A Business Entity is the various types of legal structures that businesses can set up. Each entity type has unique characteristics that determine its legal and financial obligations. Here are some of the most common business entities:
This is the simplest form of business entity, with most businesses starting in this capacity. Sole Proprietorships are owned and run by a single individual, they are easy to set up and do not require any formal registration or paperwork. The owner has complete control over the business and is personally liable for all of its debts and obligations.
A partnership is a business that is owned by two or more individuals who will share the profits and losses of the business. Each partner will be personally liable for the business’s debts and obligations. Typically, a partnership agreement is created that outlines the division of profits and management responsibilities.
A corporation is a legal entity that is owned by shareholders (a shareholder can be a person, company, or organization that holds stock(s) in a given company). A corporation is a separate entity from its owners, and it has its own legal rights and liabilities. A corporation issues stocks to raise capital, and its owners have limited liability for the business’s debts and obligations. It is subject to more business formalities, such as annual meetings, and must pay corporate income tax.
Limited Liability Company (LLC):
An LLC is a hybrid entity that combines the advantages of a partnership and a corporation. LLCs provide a level of protection to their owners, it protects their personal assets in the event of a lawsuit or bankruptcy. An LLC can be taxed as a partnership or a corporation, depending on the owners’ preferences, it is best to get advice from a CPA to understand how best to set this up.
A nonprofit organization is a business entity that is organized for a specific purpose other than making a profit. Most often charities, educational institutions, and religious organizations are set up as nonprofit organizations, this allows them to be exempt from federal income tax and they may be eligible for grants and donations.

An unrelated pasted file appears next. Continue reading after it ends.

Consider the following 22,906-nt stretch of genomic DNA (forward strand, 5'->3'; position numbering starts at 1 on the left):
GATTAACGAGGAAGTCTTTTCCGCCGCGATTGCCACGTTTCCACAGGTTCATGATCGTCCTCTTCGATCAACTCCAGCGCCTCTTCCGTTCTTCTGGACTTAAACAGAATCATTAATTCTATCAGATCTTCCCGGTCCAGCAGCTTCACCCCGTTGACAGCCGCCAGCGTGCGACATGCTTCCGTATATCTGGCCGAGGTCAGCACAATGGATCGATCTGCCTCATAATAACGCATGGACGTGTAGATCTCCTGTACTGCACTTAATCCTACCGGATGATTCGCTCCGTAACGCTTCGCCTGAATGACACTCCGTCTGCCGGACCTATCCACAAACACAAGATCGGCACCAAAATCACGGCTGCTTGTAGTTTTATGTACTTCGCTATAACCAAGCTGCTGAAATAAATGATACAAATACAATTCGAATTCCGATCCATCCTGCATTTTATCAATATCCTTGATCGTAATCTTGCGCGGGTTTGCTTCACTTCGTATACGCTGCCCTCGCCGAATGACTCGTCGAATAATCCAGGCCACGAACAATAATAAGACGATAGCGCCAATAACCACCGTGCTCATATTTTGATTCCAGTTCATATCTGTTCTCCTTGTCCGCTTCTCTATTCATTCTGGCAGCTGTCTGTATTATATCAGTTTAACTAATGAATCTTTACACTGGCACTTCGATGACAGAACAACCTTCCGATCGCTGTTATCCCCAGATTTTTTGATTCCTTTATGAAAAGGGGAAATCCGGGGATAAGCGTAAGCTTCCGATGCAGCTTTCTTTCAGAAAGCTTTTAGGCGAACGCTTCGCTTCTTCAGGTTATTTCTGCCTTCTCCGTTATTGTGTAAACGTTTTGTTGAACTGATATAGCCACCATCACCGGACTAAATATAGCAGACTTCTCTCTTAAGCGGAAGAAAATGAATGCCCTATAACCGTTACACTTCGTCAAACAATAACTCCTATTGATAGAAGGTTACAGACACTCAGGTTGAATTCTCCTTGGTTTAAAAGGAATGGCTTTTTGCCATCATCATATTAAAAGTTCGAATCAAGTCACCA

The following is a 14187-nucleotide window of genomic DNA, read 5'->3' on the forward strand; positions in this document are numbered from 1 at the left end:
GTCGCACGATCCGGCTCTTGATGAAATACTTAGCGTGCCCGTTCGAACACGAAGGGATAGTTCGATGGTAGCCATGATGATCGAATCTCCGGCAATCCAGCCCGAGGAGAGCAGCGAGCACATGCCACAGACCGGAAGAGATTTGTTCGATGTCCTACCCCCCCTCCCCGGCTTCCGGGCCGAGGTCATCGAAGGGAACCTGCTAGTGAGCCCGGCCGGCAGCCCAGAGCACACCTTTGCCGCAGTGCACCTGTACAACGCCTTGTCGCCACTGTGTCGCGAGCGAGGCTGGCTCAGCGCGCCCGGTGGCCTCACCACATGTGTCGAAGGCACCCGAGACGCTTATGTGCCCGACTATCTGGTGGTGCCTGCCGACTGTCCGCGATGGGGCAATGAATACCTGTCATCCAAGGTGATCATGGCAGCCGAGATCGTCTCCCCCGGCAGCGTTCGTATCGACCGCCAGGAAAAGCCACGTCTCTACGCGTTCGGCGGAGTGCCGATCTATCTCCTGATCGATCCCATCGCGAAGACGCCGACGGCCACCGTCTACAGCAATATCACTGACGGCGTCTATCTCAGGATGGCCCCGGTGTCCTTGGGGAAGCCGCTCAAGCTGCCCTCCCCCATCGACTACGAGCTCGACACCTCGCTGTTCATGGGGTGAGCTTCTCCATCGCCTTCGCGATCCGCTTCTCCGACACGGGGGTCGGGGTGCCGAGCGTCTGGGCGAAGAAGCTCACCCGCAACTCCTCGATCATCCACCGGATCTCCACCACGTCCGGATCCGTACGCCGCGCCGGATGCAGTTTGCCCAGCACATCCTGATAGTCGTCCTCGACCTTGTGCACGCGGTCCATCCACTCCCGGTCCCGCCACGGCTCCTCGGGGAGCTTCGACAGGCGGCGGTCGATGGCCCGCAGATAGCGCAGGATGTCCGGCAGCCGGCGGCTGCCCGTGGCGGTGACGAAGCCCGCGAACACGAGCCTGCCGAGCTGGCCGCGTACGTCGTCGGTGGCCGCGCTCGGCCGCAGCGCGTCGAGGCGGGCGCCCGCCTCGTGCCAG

A cooperative is a business owned and operated by its members (typically employees of the company), who share the profits and control the business’s operations. It is a democratic entity where each member (employee) has one equal vote. Cooperatives typically exist in industries such as agriculture, finance, and housing.
A franchise is a business arrangement where an established company allows a third party to operate a business under its brand name and using its business model. The franchisee pays an initial purchase or buy-in fee and then pays ongoing royalties to the franchisor in exchange for the right to use its trademarks and business practices and other potential support.
It is imperative to understand your business’s nature, size, and goals before choosing the entity that makes the most sense for you. Each entity type has advantages and disadvantages for the business owner/s. We recommend seeking professional advice from your lawyers and CPA so that you can make a fully informed decision when setting up your new business structure.